Amid Merger Talks, Patton Boggs MP Touts Strategic Plan

, The Am Law Daily


Ed Newberry
Patton Boggs managing partner Edward Newberry

Newberry acknowledges that the 9/11 litigation gave Patton Boggs a cushion at a time when many other Am Law 200 firms were laying off attorneys and staffers as the U.S. legal services market cratered amid the global economic downturn. Rather than worry about cuts the firm could have made in the past, Newberry—citing a report released this week by Citi Private Bank’s Law Firm Group—said Patton Boggs is focused on streamlining its operations to compete in a “difficult market for legal services” that’s plagued by an “oversupply of lawyers.”

Like many large firms hit hard by the worldwide recession, Patton Boggs has watched its gross revenue steadily slip from a high of $348.5 million in 2008, a year before the bottom fell out of the U.S. legal industry. Profits per partner also have dropped precipitously since 2010, while revenue per lawyer has mostly remained stable at roughly $660,000, according to Am Law 100 financial data.

Patton Boggs saw gross revenue fall 6.5 percent last year to $317.5 million, while profits per partner plummeted 15 percent to $735,000. The layoffs announced Thursday will save Patton Boggs about $5.5 million on top of the $14.7 million in savings the firm realized when it laid off 30 lawyers and 35 staffers in March.

“We want to get leaner and meaner,” said Newberry, noting the recent expiration of the financial severance packages the firm agreed to earlier this year. “I think we’re making some tough decisions while some of our competitors get weaker.”

Patton Boggs is hardly the only member of The Am Law 200 to slash its payroll this year. Arent Fox; Day Pitney; Dickstein Shapiro; Fried, Frank, Harris, Shriver & Jacobson; K&L Gates; Jones Day; Orrick, Herrington & Sutcliffe; Paul Hastings; Pillsbury Winthrop Shaw Pittman; and Wilson Sonsini Goodrich & Rosati have all conducted layoffs. (Orrick and Pillsbury are now engaged in their own merger talks.)

A merger, Newberry said, is one of several options available to Patton Boggs as it seeks to grow. In his mind, New York and D.C. are the “two legal capitals” of the U.S. legal services industry. And with Patton Boggs—which Newberry describes as residing at the “nexus of government, law and business”—already a Beltway powerhouse, a beefed-up New York presence is high on the firm's agenda.

Patton Boggs opened in New York and Newark in 2006 with the addition of 30 lawyers from Latham & Watkins, including current toxic torts and product liability practice chair James Tyrrell Jr., who took the lead in the 9/11 litigation. Neither office has ever gained real traction—Patton Boggs subleased space in New York last year to Zuckerman Spaeder—and the end of the 9/11 cases started a stream of defections from the two offices. Now, Newberry said, Patton Boggs is taking steps to reverse that trend.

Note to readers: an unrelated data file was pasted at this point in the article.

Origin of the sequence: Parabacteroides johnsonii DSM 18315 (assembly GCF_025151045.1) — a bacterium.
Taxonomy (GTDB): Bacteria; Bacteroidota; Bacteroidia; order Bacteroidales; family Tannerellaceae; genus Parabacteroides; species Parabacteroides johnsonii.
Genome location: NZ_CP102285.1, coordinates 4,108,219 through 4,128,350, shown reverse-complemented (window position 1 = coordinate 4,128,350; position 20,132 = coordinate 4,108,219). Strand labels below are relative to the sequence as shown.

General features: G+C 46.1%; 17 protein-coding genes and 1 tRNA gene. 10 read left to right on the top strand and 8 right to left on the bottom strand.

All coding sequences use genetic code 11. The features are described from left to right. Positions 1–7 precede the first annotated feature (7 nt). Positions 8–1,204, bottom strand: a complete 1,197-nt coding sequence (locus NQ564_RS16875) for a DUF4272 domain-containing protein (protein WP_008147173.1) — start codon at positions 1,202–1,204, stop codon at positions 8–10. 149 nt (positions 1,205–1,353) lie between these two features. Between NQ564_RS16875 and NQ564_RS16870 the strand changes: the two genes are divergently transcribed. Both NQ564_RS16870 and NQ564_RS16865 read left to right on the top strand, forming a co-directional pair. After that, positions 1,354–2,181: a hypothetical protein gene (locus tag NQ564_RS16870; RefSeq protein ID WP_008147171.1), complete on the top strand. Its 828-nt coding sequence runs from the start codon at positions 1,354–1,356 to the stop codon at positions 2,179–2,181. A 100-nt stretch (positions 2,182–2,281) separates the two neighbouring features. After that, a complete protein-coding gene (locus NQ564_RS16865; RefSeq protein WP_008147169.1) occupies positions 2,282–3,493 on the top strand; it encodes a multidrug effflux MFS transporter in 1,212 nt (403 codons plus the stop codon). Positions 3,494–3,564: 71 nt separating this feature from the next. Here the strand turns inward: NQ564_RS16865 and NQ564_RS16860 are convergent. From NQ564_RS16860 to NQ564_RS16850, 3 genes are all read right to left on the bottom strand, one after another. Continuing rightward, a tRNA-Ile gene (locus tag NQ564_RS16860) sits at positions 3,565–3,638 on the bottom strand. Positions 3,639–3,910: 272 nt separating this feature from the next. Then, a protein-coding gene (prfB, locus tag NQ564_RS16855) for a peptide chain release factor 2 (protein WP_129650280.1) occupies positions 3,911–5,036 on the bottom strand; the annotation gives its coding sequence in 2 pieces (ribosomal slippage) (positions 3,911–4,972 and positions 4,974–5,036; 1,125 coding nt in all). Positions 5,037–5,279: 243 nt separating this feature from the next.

Along those lines, Patton Boggs was one of several firms looking at a potential deal with Dewey & LeBoeuf ahead of that firm's eventual implosion. While a full-on merger never came to pass, Patton Boggs eventually took on a handful of partners from the now-defunct Dewey, including John Nonna, an insurance expert and former member of the U.S. Olympic fencing team who became managing partner of Patton Boggs’ New York office earlier this year.

In another sign of Patton Boggs' commitment to New York, Newberry cites the firm's launch late last month of a public finance practice with the addition of four lawyers from Edwards Wildman Palmer, including New York partner Alphonso Tindall Jr. While Newberry declines to comment about potential merger candidates in Manhattan, he says Patton Boggs is keeping its options open.

California, which boasts the world’s eighth-largest economy, Texas, home to a booming energy industry, and London are three other markets the strategic plan envisions the firm making inroads. Newberry said Patton Boggs has long wanted to open an office in Houston, as well as establish a base in London. A London office would likely benefit his firm’s four Middle East offices, given that much of the transactional work generated in the region requires English law expertise. (Patton Boggs picked up Dewey’s Riyadh office last year and has outposts in Abu Dhabi, Doha and Dubai.)

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